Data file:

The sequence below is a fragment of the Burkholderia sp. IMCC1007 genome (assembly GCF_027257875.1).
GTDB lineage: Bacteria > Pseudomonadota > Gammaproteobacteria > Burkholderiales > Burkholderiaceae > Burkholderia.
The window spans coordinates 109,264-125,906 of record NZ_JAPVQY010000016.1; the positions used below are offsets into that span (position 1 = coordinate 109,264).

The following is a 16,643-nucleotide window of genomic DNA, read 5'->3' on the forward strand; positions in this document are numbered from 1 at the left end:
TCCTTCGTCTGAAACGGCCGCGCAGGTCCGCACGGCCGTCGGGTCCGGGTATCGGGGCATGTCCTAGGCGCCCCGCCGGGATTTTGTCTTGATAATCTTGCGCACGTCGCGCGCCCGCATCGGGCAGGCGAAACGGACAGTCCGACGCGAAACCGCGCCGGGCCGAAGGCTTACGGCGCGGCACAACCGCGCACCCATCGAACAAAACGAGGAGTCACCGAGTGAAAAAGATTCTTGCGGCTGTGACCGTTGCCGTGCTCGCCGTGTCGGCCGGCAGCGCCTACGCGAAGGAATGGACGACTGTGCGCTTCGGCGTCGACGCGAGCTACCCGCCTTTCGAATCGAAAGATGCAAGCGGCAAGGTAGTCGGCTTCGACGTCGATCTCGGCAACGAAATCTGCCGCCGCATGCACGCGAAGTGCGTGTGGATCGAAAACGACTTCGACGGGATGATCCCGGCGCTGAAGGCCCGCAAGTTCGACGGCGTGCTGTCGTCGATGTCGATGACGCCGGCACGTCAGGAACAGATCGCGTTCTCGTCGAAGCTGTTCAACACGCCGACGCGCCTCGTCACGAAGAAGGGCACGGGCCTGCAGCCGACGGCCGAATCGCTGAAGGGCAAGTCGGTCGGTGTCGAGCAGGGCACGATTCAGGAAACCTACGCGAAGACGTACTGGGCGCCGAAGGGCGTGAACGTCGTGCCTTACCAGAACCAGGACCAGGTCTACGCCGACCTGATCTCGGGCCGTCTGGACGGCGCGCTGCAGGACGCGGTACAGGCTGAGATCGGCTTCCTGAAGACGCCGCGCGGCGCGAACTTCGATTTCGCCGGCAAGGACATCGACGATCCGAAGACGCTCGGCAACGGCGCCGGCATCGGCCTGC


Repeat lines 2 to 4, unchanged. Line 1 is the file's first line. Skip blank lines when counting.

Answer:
GTDB lineage: Bacteria > Pseudomonadota > Gammaproteobacteria > Burkholderiales > Burkholderiaceae > Burkholderia.
The window spans coordinates 109,264-125,906 of record NZ_JAPVQY010000016.1; the positions used below are offsets into that span (position 1 = coordinate 109,264).

The following is a 16,643-nucleotide window of genomic DNA, read 5'->3' on the forward strand; positions in this document are numbered from 1 at the left end: